The confluence of two events--the bloodshed in Iraq and the diplomatic maneuvering on North Korea--has given rise to a new media template: namely, that Bush has changed (or had reality forced upon him by world events).As Kurtz notes, this new narrative got its grand unveiling on the cover of Time magazine this week, in the form of an oversized Stetson hat and the headline: "The End Of Cowboy Diplomacy." Kurtz notes that The New York Times has picked up on the template as well, and similar themes are spreading throughout the media.
No longer, we are told, is he a saber-rattling unilateralist. Now the president is a man who works for consensus with allies and pleads for public patience when such efforts drag on.
But is this true, or is just that Bush is boxed in by the situation in North Korea, a country that already has a nuclear capability and could wreak great havoc on American forces in South Korea?
But while this new template suggests (at least in headlines and soundbites) at some grand, calculated change in the administration's foreign policy approach, the Time article itself hints at a change rooted in reaction to events more than anything:
The shift under way in Bush's foreign policy is bigger and more seismic than a change of wardrobe or a modulation of tone. Bush came to office pledging to focus on domestic issues and pursue a "humble" foreign policy that would avoid the entanglements of the Bill Clinton years. After Sept. 11, however, the Bush team embarked on a different path, outlining a muscular, idealistic and unilateralist vision of American power and how to use it. He aimed to lay the foundation for a grand strategy to fight Islamic terrorists and rogue states by spreading democracy around the world and pre-empting gathering threats before they materialize.In other words, events have forced big changes in this president's thinking before and that dynamic appears to be happening once again.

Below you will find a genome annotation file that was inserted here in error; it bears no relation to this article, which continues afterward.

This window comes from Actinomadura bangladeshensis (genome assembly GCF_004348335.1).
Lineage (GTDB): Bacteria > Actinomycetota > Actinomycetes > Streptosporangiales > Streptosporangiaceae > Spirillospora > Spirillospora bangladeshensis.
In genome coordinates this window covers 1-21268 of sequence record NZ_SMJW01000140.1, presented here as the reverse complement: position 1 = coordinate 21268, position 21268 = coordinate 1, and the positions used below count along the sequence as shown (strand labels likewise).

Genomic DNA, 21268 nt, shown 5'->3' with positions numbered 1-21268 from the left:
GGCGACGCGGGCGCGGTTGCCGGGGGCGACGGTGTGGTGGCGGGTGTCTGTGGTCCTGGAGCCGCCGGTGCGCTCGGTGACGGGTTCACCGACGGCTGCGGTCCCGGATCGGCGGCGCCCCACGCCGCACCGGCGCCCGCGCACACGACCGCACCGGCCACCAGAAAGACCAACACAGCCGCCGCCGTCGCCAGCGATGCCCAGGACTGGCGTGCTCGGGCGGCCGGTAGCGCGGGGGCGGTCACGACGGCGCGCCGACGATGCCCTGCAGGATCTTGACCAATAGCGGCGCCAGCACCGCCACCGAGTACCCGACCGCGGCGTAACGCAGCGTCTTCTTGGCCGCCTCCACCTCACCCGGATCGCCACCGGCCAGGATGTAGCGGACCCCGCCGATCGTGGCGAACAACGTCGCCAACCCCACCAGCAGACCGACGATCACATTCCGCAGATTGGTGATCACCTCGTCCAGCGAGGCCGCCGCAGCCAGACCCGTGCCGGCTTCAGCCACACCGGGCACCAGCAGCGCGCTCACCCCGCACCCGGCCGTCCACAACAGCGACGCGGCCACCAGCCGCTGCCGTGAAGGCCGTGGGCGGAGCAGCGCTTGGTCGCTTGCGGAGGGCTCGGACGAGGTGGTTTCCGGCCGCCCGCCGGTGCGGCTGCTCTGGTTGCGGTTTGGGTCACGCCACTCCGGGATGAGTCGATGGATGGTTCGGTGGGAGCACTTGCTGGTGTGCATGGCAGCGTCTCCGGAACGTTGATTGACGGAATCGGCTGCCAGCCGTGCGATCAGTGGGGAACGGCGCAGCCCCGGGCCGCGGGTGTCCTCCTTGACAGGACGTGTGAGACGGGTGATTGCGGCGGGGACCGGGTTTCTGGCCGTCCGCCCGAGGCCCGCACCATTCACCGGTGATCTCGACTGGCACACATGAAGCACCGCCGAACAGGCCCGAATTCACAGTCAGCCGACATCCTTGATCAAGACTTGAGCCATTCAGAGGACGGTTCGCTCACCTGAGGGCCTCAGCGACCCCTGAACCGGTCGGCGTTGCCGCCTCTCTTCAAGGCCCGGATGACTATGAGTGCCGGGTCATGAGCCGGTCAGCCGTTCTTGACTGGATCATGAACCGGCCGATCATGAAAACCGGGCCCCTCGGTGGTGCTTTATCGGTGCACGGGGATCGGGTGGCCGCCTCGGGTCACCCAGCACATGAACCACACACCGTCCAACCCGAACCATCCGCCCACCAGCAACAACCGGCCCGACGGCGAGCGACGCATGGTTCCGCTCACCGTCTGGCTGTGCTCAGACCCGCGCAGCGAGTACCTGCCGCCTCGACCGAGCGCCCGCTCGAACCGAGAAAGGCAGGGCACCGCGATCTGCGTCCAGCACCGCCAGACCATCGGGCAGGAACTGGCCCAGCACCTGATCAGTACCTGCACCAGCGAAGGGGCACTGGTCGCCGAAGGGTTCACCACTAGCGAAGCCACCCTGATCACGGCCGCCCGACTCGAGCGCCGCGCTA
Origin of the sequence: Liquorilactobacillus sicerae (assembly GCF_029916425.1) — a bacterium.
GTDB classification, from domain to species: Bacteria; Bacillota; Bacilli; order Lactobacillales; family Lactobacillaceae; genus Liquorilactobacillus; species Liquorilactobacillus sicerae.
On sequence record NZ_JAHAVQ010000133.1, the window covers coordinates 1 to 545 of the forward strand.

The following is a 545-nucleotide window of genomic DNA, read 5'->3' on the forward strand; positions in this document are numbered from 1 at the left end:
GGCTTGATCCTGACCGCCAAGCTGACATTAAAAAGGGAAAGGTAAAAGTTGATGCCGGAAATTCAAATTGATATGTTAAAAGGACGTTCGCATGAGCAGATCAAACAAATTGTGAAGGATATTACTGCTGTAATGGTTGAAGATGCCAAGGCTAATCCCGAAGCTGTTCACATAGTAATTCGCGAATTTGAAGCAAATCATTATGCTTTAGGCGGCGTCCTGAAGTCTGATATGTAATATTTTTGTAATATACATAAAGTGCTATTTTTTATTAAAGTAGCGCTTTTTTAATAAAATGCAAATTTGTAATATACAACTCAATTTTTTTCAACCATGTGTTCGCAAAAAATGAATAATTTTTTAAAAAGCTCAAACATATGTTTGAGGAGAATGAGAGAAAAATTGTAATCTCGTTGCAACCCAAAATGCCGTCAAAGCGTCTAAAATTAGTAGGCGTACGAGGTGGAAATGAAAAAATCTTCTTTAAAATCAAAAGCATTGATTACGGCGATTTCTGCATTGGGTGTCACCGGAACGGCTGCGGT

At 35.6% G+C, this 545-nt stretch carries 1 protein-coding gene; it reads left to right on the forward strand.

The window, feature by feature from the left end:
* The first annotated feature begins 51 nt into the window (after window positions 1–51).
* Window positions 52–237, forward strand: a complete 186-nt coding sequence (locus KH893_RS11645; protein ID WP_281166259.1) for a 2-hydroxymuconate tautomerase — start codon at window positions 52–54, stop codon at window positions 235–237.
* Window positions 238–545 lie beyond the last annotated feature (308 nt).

Last week, we were treated to some on-the-couch examinations of the deeper meaning of President Bush's 60th birthday. But there's more (or less depending on how you look at it) at work here than pop psychology or magazine covers can explain. You might remember a time in the presidency of Bill Clinton where the narrative changed, literally, overnight.
On April 18, 1995, the president conducted a prime-time press conference. The Republicans were celebrating a burst of legislative successes from its first 100 days in power on the Hill and when two of the broadcast networks passed on covering Clinton's press conference (CBS News carried it), the president was left to make the case that he remained relative in the political equation. Asked about the disinterest of two networks to carry the event, Clinton remarked, "The Constitution gives me relevance, the power of our ideas gives me relevance, the record we have built up over the last two years and the things we're trying to do to implement it give me relevance."
It was a jarring scene for political observers to see a U.S. President make the case for his own relevancy. Yet Clinton's road to a comeback started the very next day when the awful bombing of the Alfred Murrah federal building in Oklahoma City made him more than relevant, it made the president necessary. The following months were spent with a fair amount of attention being focused on militia movements within our own borders; groups with a distinctive Republican tint to them. And by the time Christmas rolled around, President Clinton was besting his GOP Hill opponents in a standoff over a government shutdown. Presidential "relevancy" was a forgotten topic. Just a reminder to beware of new media narratives that seize on events of the moment to draw grand conclusions.